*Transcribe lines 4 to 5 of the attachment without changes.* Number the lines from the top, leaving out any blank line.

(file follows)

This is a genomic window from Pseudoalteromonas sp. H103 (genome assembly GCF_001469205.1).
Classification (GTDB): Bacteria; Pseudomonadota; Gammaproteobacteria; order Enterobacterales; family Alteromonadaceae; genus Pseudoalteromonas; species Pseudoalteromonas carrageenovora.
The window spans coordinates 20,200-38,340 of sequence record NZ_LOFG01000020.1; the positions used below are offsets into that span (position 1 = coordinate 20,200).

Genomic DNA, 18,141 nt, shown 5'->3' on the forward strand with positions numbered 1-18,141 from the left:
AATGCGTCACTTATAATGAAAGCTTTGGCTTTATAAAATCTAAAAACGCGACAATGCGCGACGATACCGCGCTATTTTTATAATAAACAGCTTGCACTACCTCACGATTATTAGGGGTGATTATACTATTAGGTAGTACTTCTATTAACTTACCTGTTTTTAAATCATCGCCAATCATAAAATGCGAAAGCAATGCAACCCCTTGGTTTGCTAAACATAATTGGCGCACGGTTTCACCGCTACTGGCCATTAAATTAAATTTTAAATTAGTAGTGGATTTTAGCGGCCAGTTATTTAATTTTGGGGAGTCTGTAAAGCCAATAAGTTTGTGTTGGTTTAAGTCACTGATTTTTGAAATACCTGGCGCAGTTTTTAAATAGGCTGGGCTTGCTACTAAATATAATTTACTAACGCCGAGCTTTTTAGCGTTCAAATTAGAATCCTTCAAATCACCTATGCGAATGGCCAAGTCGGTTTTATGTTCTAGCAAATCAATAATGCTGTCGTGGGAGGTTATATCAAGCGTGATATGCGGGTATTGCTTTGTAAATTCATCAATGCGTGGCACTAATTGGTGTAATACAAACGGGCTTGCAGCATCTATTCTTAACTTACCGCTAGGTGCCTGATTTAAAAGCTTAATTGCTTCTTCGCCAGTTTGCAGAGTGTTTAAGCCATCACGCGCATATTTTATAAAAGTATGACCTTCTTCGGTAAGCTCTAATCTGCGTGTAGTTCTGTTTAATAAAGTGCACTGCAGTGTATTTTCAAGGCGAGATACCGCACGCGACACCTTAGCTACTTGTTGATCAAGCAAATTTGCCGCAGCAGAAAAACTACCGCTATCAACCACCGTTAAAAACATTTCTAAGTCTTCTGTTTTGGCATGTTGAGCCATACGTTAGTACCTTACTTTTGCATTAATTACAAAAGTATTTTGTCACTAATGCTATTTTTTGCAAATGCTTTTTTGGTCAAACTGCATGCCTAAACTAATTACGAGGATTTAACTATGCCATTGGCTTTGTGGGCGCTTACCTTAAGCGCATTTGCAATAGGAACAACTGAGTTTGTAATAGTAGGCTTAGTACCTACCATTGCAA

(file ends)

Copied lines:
Genomic DNA, 18,141 nt, shown 5'->3' on the forward strand with positions numbered 1-18,141 from the left:
AATGCGTCACTTATAATGAAAGCTTTGGCTTTATAAAATCTAAAAACGCGACAATGCGCGACGATACCGCGCTATTTTTATAATAAACAGCTTGCACTACCTCACGATTATTAGGGGTGATTATACTATTAGGTAGTACTTCTATTAACTTACCTGTTTTTAAATCATCGCCAATCATAAAATGCGAAAGCAATGCAACCCCTTGGTTTGCTAAACATAATTGGCGCACGGTTTCACCGCTACTGGCCATTAAATTAAATTTTAAATTAGTAGTGGATTTTAGCGGCCAGTTATTTAATTTTGGGGAGTCTGTAAAGCCAATAAGTTTGTGTTGGTTTAAGTCACTGATTTTTGAAATACCTGGCGCAGTTTTTAAATAGGCTGGGCTTGCTACTAAATATAATTTACTAACGCCGAGCTTTTTAGCGTTCAAATTAGAATCCTTCAAATCACCTATGCGAATGGCCAAGTCGGTTTTATGTTCTAGCAAATCAATAATGCTGTCGTGGGAGGTTATATCAAGCGTGATATGCGGGTATTGCTTTGTAAATTCATCAATGCGTGGCACTAATTGGTGTAATACAAACGGGCTTGCAGCATCTATTCTTAACTTACCGCTAGGTGCCTGATTTAAAAGCTTAATTGCTTCTTCGCCAGTTTGCAGAGTGTTTAAGCCATCACGCGCATATTTTATAAAAGTATGACCTTCTTCGGTAAGCTCTAATCTGCGTGTAGTTCTGTTTAATAAAGTGCACTGCAGTGTATTTTCAAGGCGAGATACCGCACGCGACACCTTAGCTACTTGTTGATCAAGCAAATTTGCCGCAGCAGAAAAACTACCGCTATCAACCACCGTTAAAAACATTTCTAAGTCTTCTGTTTTGGCATGTTGAGCCATACGTTAGTACCTTACTTTTGCATTAATTACAAAAGTATTTTGTCACTAATGCTATTTTTTGCAAATGCTTTTTTGGTCAAACTGCATGCCTAAACTAATTACGAGGATTTAACTATGCCATTGGCTTTGTGGGCGCTTACCTTAAGCGCATTTGCAATAGGAACAACTGAGTTTGTAATAGTAGGCTTAGTACCTACCATTGCAA